Once the bill detailing the regulation of cryptos is cleared by the Union, it may be taken up for passage in the winter session of Parliament.
Acomprehensive bill on cryptocurrencies is likely to be tabled for clearance at a meeting of the Union cabinet before or during the monsoon session starting on November 29.
Sources said that once the bill detailing the regulation of cryptos, their classification, and intent to tax earnings from them gets the approval of the Cabinet, it may be taken up for passage in the winter session of Parliament.
After the intent to tax earnings from cryptos is formalised in the legislation, the provisions for implementation are likely to be announced in the finance bill during the Budget session which usually starts in the last week of January.
A source said that Finance Minister Nirmala Sitharaman’s budget is likely to include a move that will clear the air completely on the future of cryptocurrencies in the country.
Top sources in the government have been indicating that India may take a middle path, unlike a ban as in China, with the earnings from cryptos attracting both direct and indirect taxes.
Though the government is tight-lipped, cryptos are not likely to be treated as a currency, as currency notes and coins are backed by statute and are regulated by the RBI in consultation with the Centre. “The Ruppee has the backing of the sovereign. It can be regulated at every level. In the case of cryptos, getting the status of currency is a problem. Who will provide the guarantee? That’s why there is a higher likelihood of cryptos getting accorded an investment asset category, which can be traded,” said an official.
A senior official said that the regulations the government is planning to bring in could involve permitting only those cryptocurrencies in India that have been approved by the authorities to be listed and traded on exchanges. This could eventually reduce both the number of players and the risks involved.
The first indication that the Centre was hunting for a middle path came on November 18 when, while addressing the Sydney Dialogue, a forum on emerging, critical and cyber technologies, Prime Minister Narendra Modi said: “Take cryptocurrencies, such as Bitcoin, for example. It is important that all democratic nations work together on this and ensure it does not end up in the wrong hands, which can spoil our youth.”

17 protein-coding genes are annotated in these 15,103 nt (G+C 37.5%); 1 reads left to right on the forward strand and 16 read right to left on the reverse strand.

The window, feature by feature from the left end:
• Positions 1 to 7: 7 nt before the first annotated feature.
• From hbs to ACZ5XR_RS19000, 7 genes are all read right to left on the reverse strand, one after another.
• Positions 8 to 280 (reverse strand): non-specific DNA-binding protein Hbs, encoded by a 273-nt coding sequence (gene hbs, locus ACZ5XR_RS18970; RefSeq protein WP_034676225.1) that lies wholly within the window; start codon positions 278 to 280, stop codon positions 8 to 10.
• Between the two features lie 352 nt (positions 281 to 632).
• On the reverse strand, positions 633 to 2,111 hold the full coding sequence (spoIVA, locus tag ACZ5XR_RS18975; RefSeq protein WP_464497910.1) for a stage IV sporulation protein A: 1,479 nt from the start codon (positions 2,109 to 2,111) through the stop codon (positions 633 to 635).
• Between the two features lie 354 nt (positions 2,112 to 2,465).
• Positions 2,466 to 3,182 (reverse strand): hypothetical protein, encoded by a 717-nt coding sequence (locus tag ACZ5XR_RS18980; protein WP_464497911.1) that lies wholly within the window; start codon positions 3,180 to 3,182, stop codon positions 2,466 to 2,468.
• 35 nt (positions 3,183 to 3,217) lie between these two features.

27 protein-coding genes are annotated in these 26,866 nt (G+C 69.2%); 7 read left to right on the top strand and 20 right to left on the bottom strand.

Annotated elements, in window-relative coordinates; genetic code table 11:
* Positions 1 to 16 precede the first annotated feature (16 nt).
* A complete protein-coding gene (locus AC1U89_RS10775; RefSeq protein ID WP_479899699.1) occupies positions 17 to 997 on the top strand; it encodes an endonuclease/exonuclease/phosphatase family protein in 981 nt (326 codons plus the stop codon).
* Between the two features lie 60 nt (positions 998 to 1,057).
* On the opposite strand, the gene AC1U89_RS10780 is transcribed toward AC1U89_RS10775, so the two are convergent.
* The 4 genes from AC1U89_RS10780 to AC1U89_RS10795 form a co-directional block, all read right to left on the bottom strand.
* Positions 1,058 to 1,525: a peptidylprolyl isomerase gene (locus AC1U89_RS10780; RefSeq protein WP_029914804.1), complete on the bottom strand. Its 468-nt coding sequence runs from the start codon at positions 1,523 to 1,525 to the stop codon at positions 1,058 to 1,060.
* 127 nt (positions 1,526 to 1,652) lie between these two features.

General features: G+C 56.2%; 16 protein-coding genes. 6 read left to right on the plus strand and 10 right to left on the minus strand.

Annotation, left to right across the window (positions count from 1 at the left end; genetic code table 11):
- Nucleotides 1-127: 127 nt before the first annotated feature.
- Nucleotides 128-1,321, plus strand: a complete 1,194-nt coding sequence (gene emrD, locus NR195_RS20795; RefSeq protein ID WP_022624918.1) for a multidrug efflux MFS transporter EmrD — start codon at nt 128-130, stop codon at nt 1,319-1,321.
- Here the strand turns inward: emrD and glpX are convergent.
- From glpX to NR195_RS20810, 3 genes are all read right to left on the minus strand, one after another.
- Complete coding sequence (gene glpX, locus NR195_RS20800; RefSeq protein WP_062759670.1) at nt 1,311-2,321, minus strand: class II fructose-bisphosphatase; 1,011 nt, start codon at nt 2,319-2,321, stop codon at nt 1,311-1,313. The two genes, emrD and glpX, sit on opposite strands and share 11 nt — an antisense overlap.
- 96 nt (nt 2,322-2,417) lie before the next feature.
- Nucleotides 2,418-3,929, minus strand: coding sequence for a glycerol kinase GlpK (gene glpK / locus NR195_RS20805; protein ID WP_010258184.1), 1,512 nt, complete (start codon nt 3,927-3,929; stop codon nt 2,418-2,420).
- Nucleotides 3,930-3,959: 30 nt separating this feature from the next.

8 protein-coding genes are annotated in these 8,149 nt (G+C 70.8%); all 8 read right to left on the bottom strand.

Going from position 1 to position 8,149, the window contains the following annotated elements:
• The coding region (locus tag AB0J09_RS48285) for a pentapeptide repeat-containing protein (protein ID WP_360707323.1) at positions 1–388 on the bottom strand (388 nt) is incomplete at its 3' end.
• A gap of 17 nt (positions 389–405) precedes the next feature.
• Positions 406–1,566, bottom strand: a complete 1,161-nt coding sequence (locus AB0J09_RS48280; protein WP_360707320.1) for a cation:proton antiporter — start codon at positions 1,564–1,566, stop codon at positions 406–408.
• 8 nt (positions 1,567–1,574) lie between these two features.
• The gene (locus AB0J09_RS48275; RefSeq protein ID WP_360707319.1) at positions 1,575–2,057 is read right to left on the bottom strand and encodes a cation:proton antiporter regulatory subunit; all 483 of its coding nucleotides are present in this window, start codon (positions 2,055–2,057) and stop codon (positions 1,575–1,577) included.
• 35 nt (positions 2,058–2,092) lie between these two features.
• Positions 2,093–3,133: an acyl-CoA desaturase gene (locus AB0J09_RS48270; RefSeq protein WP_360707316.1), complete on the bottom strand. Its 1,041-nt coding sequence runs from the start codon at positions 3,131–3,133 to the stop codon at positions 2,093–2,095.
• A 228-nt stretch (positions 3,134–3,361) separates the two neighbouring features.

Five days before that, PM Modi had held a meeting on cryptocurrencies with senior officials.
A top government source said that the legislation on cryptos is in the works and the key element would be that if there is gain or income from cryptocurrencies, then it is likely to be taxed as per the rules of capital gains and it may attract the usual GST, as most services are.
Revenue Secretary Tarun Bajaj recently said that “in terms of income tax, some people are already paying capital gains tax on the income from cryptocurrency, and in respect of Goods and Services Tax [GST] also, the law is “very clear” that the rate would be applicable like those in the case of other services.
“We will take a call. I understand that people are already paying taxes on it. Now that it has really grown a lot, we will see whether we can actually bring in some changes in the law or not. But that would be a Budget activity. We are already nearing the Budget; we have to look into it at that point in time,” Bajaj had told PTI in an interview.